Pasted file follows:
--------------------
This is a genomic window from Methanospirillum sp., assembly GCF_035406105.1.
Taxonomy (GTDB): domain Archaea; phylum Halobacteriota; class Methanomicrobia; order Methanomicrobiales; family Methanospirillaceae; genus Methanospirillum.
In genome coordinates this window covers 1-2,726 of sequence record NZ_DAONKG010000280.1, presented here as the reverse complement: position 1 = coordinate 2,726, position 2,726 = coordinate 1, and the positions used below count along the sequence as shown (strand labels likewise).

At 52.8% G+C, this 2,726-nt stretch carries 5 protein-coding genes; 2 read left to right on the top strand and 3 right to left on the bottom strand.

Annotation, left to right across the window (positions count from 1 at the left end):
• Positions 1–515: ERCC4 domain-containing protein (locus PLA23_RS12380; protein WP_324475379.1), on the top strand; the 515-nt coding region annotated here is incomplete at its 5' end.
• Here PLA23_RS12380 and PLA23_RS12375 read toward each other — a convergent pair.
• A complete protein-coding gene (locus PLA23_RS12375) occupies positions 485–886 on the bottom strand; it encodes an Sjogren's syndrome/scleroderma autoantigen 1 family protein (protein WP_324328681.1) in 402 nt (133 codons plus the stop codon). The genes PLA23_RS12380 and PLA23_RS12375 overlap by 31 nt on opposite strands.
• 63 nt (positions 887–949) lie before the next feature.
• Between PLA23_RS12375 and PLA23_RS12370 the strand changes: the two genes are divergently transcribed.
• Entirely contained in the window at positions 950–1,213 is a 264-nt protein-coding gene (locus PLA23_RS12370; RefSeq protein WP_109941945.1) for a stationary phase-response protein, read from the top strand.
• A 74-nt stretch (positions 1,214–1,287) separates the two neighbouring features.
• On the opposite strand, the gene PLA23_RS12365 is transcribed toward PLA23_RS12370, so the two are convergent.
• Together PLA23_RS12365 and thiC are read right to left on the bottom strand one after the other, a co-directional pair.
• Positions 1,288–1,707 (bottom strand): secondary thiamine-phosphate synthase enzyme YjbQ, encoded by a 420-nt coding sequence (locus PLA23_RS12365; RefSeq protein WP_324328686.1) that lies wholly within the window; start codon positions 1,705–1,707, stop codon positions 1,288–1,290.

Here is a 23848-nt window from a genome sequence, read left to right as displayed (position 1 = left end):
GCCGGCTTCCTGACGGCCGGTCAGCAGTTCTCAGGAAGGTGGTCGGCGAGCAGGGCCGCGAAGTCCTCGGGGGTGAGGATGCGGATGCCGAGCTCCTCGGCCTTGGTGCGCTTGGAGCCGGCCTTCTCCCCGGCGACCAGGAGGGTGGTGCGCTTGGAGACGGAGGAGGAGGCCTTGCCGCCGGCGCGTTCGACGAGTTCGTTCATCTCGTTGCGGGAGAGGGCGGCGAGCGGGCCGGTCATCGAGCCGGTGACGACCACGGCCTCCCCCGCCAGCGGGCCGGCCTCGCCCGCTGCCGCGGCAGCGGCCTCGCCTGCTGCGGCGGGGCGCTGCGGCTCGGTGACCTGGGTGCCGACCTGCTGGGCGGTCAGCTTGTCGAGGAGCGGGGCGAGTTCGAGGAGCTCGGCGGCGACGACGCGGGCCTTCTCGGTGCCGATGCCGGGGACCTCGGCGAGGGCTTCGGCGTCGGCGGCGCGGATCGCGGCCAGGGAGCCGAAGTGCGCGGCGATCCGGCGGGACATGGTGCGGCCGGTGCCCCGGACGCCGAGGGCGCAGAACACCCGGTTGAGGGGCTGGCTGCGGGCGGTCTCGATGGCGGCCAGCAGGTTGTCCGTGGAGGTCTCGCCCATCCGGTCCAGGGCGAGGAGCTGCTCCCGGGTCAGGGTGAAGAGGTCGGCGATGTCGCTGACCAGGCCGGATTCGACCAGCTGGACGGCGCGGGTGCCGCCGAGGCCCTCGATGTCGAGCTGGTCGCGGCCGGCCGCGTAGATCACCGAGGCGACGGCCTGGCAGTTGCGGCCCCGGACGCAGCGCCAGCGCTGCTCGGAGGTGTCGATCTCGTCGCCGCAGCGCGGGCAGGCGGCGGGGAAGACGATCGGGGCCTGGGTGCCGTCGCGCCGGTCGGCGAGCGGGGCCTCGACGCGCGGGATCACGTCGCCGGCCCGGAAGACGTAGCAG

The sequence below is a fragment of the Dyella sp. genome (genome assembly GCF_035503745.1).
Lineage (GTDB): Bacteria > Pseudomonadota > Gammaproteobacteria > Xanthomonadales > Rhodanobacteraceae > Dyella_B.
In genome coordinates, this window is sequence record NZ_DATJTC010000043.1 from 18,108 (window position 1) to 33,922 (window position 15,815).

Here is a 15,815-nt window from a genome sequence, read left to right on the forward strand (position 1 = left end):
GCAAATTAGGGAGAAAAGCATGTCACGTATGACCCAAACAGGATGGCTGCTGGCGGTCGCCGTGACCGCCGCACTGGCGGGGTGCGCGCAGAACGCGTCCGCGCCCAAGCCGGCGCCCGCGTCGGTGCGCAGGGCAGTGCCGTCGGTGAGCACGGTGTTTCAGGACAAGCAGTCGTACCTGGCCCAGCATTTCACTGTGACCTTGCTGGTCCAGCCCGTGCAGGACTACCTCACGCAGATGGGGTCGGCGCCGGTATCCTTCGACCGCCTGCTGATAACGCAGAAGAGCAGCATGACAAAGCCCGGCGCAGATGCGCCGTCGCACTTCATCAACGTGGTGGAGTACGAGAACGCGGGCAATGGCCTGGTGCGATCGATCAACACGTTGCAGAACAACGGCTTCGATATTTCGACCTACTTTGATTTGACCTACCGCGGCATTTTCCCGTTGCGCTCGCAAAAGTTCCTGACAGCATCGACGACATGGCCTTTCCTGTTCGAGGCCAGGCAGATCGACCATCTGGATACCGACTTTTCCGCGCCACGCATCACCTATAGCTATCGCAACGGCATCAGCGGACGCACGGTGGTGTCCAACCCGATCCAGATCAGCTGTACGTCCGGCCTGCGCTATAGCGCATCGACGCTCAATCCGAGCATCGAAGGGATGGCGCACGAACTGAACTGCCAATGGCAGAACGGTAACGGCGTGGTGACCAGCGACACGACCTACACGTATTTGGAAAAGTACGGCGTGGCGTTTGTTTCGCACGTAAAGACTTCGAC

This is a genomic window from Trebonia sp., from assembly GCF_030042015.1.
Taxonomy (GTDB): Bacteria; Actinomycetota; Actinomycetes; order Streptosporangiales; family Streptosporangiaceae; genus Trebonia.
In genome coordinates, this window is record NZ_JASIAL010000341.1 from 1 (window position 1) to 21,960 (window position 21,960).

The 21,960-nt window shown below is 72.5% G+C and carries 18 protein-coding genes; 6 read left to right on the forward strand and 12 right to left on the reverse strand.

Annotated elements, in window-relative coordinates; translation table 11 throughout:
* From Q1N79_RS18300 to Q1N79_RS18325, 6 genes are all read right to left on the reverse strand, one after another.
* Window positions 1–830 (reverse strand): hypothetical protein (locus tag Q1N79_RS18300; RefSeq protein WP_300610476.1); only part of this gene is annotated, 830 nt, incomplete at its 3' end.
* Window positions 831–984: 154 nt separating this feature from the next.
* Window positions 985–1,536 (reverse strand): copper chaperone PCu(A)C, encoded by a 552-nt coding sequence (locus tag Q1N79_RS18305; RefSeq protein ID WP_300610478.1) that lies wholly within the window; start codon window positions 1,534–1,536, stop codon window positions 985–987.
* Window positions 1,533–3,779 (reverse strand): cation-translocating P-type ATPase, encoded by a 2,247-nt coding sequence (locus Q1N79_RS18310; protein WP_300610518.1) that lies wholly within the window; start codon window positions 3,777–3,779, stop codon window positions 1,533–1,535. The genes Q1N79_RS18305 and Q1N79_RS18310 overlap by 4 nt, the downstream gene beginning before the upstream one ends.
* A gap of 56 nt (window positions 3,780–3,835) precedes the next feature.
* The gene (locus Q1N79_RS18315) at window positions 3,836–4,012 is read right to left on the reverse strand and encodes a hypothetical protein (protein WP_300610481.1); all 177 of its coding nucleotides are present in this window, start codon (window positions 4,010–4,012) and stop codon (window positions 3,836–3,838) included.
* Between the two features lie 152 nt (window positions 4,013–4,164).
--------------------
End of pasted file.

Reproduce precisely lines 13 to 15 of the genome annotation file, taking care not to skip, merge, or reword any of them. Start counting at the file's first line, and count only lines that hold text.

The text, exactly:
• On the opposite strand, the gene PLA23_RS12365 is transcribed toward PLA23_RS12370, so the two are convergent.
• Together PLA23_RS12365 and thiC are read right to left on the bottom strand one after the other, a co-directional pair.
• Positions 1,288–1,707 (bottom strand): secondary thiamine-phosphate synthase enzyme YjbQ, encoded by a 420-nt coding sequence (locus PLA23_RS12365; RefSeq protein WP_324328686.1) that lies wholly within the window; start codon positions 1,705–1,707, stop codon positions 1,288–1,290.